Carter is the embodiment of the Western hero suited for a frontier life–a life no longer available to him at home, but possible on Barsoom, which can be seen as an extension of the “manly” frontier life Burroughs himself had longed for in his military years. And Tarzan’s superiority to other men is not just because he is a white aristocrat in black Africa, but also because his upbringing by the apes has freed him from the constraints of civilization. Thus, it is the combination of heredity and upbringing that makes him superior to both Africans and whites. After learning the ways of civilization, which Tarzan/Greystoke takes to quite easily, he never loses the call of the wild.
“Tarzan had no sooner entered the jungle than he took to the trees and it was with a feeling of exultant freedom that he swung once more through the forest branches. This was life! Ah, how he loved it! Civilization held nothing like this in its narrow and circumscribed sphere, hemmed in by restrictions and conventionalities. Even clothes were a hindrance and a nuisance. At last he was free. He had not realized what a prisoner he had been.”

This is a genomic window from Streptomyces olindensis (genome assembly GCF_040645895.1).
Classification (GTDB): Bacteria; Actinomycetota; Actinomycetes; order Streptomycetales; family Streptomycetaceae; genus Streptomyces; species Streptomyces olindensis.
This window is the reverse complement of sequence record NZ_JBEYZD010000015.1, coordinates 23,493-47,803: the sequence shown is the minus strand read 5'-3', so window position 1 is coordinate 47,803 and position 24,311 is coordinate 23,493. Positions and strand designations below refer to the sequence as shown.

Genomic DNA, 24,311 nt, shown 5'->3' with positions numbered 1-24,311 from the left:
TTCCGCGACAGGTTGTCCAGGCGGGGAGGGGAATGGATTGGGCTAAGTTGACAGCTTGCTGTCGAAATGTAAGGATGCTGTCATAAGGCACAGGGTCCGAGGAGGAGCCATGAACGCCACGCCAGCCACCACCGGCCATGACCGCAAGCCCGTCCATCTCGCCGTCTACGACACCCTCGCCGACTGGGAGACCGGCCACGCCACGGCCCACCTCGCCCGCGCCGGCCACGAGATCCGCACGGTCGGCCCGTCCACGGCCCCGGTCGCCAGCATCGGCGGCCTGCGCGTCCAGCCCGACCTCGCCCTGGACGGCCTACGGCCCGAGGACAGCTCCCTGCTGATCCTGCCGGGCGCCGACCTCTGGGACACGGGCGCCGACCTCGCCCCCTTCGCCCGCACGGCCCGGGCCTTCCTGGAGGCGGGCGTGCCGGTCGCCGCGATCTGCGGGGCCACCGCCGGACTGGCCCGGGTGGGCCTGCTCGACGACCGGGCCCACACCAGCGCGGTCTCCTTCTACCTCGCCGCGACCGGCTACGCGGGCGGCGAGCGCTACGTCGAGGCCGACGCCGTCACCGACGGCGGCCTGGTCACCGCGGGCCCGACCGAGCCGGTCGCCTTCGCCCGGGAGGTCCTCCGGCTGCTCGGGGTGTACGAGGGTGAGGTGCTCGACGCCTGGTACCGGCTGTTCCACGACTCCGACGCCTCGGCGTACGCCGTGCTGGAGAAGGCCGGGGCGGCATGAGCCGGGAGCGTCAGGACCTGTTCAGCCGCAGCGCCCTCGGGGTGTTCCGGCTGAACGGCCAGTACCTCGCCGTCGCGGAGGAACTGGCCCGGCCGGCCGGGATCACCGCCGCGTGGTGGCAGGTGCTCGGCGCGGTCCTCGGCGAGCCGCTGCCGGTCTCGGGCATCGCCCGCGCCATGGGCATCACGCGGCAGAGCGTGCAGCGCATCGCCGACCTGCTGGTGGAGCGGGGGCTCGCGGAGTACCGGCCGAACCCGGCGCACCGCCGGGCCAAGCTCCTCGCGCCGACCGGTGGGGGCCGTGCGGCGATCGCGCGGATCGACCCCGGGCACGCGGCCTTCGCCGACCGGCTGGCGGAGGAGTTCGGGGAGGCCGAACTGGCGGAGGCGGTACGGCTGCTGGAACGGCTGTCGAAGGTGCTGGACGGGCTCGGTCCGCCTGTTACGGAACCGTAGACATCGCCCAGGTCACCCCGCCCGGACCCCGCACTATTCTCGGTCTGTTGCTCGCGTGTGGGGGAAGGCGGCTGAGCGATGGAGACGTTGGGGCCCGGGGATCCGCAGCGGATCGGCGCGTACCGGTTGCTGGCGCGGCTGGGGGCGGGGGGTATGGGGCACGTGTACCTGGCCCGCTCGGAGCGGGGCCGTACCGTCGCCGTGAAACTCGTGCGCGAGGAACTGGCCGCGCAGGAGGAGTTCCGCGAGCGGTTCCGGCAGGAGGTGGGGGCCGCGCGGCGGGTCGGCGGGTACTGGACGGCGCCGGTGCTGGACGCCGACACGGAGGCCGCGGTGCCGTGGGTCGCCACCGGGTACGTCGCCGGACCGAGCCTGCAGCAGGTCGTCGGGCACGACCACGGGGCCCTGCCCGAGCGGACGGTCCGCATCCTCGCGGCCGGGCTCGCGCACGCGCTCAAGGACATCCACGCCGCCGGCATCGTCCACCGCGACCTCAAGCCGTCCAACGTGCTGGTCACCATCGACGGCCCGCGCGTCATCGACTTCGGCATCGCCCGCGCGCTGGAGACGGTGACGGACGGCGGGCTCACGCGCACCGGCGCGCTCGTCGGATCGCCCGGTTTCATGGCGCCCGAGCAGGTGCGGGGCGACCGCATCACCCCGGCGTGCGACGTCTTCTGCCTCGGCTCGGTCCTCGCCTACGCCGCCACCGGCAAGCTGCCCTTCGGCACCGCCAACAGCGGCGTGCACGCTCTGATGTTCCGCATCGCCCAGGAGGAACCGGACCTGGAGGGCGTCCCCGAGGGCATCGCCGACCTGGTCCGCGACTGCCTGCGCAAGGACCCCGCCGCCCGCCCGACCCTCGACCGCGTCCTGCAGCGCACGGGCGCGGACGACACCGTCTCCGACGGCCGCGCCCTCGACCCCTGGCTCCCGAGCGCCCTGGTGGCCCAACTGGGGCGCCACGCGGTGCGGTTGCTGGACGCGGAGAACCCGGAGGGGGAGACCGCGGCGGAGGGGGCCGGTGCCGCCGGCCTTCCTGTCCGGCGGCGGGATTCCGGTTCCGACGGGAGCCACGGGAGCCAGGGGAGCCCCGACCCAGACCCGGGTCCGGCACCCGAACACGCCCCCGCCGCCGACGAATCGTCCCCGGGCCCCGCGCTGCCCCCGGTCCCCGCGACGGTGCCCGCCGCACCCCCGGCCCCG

Throughout the series, Greystoke would be drawn back to civilization by his family and hereditary obligations, but he would always long for and ultimately return to the jungle–his true home. Similarly, at the end of A Princess of Mars, when Carter returns to Earth as mysteriously as he had originally appeared on Mars, all he can think of is his desire to return to the dying red planet. “I can see her shining in the sky through the little window by my desk, and tonight she seems calling to me again.” He, too, will return for the sequel.